Illusion and Disappointment in Madame Bovary
In Madame Bovary, Gustave Flaubert attacks all sorts of vice and virtue; his targets include adultery, romance, religion, science, and politics. The characters are almost universally detestable; those who are not are merely pathetic. But the negativity throughout the book, always in contrast with impossible happiness, is not as black as it appears. Or if the characters truly do face bleak situations, they do so out of an inability to accept a reality that was perhaps less than what they wanted, but better than they let it become.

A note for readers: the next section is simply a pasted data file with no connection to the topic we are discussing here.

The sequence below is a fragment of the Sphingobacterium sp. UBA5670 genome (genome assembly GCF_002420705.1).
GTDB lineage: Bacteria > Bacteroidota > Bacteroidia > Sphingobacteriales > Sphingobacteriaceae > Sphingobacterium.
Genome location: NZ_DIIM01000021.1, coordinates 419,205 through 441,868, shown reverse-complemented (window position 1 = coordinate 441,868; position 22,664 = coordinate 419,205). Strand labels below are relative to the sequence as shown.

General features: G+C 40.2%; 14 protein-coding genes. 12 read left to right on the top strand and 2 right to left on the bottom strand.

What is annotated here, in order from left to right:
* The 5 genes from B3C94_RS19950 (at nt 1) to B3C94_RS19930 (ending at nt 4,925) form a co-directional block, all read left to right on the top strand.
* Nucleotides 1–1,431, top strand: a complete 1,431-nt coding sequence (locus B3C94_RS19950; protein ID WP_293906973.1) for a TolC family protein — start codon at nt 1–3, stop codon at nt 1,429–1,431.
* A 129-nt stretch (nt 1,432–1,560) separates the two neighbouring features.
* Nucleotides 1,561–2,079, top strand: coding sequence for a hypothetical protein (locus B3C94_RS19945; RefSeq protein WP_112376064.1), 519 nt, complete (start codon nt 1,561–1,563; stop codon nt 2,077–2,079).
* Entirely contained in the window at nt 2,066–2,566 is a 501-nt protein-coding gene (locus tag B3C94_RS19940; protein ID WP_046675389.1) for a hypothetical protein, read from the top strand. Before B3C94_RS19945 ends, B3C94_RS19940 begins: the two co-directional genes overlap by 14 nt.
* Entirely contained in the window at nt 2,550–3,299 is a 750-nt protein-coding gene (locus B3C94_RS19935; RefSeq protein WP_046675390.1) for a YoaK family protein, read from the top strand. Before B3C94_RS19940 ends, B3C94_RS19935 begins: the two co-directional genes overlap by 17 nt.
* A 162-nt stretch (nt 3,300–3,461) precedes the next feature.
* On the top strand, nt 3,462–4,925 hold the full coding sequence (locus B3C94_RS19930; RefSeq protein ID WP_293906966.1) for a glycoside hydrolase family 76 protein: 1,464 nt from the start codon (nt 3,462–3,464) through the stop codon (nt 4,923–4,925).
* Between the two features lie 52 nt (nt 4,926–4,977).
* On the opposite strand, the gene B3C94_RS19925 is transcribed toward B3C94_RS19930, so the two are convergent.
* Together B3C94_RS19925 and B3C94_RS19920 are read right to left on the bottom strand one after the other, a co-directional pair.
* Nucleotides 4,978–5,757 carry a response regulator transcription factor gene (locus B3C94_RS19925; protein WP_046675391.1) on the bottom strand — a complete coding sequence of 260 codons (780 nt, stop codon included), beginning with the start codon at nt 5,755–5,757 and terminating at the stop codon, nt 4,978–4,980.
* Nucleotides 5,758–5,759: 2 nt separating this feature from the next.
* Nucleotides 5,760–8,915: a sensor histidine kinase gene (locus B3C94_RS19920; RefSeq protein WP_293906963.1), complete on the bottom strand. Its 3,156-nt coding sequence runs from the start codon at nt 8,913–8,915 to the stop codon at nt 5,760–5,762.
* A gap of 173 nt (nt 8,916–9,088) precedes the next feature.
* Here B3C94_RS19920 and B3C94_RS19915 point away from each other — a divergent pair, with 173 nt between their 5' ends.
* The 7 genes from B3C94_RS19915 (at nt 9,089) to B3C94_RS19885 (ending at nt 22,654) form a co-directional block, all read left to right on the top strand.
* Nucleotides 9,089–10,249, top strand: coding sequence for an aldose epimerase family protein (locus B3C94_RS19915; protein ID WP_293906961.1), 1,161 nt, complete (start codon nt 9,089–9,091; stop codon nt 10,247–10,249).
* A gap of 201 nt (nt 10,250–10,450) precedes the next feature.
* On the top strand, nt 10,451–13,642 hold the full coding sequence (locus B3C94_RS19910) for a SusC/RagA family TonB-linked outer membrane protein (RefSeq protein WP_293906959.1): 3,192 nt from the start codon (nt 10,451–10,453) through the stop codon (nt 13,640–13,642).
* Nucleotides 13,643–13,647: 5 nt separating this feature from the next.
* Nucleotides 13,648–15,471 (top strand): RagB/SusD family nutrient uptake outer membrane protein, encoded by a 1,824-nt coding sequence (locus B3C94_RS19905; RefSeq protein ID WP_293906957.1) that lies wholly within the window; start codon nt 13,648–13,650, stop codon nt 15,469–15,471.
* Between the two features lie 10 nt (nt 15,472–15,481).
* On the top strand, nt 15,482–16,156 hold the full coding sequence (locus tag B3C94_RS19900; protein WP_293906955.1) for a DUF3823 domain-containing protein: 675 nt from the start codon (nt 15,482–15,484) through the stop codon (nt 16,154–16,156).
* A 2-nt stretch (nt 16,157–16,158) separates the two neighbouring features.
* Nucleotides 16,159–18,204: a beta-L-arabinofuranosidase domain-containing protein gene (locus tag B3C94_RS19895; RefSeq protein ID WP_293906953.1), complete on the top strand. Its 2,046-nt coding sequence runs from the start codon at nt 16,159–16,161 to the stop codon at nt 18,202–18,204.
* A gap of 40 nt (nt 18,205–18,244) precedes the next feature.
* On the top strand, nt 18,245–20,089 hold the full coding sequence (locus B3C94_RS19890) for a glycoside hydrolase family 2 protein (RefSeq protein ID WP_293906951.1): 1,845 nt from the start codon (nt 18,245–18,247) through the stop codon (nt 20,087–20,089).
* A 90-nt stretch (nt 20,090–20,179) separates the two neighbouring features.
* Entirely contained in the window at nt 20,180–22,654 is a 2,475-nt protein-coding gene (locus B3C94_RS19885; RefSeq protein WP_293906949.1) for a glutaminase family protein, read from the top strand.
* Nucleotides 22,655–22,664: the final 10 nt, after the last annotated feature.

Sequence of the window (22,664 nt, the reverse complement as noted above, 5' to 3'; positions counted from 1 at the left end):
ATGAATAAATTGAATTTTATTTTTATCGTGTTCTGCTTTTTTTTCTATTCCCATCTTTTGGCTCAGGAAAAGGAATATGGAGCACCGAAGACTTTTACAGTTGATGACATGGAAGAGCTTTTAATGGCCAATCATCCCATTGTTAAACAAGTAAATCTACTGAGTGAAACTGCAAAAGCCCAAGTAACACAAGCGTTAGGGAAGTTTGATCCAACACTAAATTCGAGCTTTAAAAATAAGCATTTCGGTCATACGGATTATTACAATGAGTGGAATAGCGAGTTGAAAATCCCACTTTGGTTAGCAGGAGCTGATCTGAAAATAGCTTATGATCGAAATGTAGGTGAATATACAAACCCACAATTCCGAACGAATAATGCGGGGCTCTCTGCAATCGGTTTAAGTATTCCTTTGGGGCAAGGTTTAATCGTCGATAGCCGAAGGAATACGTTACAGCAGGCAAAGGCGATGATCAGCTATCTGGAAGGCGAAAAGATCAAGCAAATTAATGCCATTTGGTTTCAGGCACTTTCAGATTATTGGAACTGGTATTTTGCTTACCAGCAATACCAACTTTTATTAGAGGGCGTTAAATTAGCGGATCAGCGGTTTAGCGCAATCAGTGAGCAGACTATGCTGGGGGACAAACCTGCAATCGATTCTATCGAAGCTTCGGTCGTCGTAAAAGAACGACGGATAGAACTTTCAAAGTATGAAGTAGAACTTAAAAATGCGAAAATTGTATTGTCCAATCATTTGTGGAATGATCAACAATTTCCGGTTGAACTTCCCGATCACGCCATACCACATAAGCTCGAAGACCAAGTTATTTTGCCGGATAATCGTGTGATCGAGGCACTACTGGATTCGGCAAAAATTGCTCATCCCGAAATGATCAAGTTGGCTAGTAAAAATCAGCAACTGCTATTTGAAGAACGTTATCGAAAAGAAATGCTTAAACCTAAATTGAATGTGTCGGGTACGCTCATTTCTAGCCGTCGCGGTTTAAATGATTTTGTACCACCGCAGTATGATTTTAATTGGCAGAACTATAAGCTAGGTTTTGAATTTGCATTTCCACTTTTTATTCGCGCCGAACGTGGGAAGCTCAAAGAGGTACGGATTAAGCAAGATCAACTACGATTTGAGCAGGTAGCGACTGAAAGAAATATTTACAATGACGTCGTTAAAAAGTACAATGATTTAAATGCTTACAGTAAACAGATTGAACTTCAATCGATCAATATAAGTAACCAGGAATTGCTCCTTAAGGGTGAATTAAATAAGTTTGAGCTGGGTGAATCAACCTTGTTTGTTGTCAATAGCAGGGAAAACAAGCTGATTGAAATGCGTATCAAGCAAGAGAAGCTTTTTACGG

Madame Bovary is foremost a novel about romance, and it is reasonable that marriage should come under attack. Charles' first marriage is arranged by his mother to Madame Dubuc, an ugly, domineering woman thrice Charles' age, who is supposed to be rich. Charles' wedded life is miserable, and yet when his wife finally dies, he reflects that "she had loved him, after all" (42). Thus Dubuc, who claimed that "if [Charles] hovered near her, it was surely in order to see her die" (35) becomes the novel's first and only loving wife. Charles' mother, faced with an adulterous and spendthrift husband, "stifle[s] her rage" (30); the only other wife in the story,...
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